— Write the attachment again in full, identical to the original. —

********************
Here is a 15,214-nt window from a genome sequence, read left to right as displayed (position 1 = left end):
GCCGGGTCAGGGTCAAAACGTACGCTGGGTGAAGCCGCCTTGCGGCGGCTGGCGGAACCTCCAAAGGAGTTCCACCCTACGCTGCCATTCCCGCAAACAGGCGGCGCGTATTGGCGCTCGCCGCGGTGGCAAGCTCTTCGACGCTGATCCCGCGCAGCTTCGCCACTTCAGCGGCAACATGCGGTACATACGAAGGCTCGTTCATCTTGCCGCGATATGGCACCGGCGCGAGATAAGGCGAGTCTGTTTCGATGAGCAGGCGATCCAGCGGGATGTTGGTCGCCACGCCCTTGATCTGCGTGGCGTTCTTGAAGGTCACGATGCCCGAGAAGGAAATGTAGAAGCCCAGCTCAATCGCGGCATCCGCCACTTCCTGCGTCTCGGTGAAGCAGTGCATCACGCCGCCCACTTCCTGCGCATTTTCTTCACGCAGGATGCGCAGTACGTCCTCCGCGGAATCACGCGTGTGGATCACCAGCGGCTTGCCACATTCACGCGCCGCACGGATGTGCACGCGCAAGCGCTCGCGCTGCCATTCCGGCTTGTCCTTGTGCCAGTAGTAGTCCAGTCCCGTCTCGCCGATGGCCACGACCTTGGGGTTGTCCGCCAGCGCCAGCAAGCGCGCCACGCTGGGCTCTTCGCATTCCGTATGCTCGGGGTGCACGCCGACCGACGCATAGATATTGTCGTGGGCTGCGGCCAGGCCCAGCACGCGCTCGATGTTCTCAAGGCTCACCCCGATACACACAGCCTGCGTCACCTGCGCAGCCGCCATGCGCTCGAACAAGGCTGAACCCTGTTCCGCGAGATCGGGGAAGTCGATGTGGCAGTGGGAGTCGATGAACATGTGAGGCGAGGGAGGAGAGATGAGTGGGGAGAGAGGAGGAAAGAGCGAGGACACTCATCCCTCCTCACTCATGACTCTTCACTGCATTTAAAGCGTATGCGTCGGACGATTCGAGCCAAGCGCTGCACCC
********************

Here is a 15,214-nt window from a genome sequence, read left to right as displayed (position 1 = left end):
GCCGGGTCAGGGTCAAAACGTACGCTGGGTGAAGCCGCCTTGCGGCGGCTGGCGGAACCTCCAAAGGAGTTCCACCCTACGCTGCCATTCCCGCAAACAGGCGGCGCGTATTGGCGCTCGCCGCGGTGGCAAGCTCTTCGACGCTGATCCCGCGCAGCTTCGCCACTTCAGCGGCAACATGCGGTACATACGAAGGCTCGTTCATCTTGCCGCGATATGGCACCGGCGCGAGATAAGGCGAGTCTGTTTCGATGAGCAGGCGATCCAGCGGGATGTTGGTCGCCACGCCCTTGATCTGCGTGGCGTTCTTGAAGGTCACGATGCCCGAGAAGGAAATGTAGAAGCCCAGCTCAATCGCGGCATCCGCCACTTCCTGCGTCTCGGTGAAGCAGTGCATCACGCCGCCCACTTCCTGCGCATTTTCTTCACGCAGGATGCGCAGTACGTCCTCCGCGGAATCACGCGTGTGGATCACCAGCGGCTTGCCACATTCACGCGCCGCACGGATGTGCACGCGCAAGCGCTCGCGCTGCCATTCCGGCTTGTCCTTGTGCCAGTAGTAGTCCAGTCCCGTCTCGCCGATGGCCACGACCTTGGGGTTGTCCGCCAGCGCCAGCAAGCGCGCCACGCTGGGCTCTTCGCATTCCGTATGCTCGGGGTGCACGCCGACCGACGCATAGATATTGTCGTGGGCTGCGGCCAGGCCCAGCACGCGCTCGATGTTCTCAAGGCTCACCCCGATACACACAGCCTGCGTCACCTGCGCAGCCGCCATGCGCTCGAACAAGGCTGAACCCTGTTCCGCGAGATCGGGGAAGTCGATGTGGCAGTGGGAGTCGATGAACATGTGAGGCGAGGGAGGAGAGATGAGTGGGGAGAGAGGAGGAAAGAGCGAGGACACTCATCCCTCCTCACTCATGACTCTTCACTGCATTTAAAGCGTATGCGTCGGACGATTCGAGCCAAGCGCTGCACCC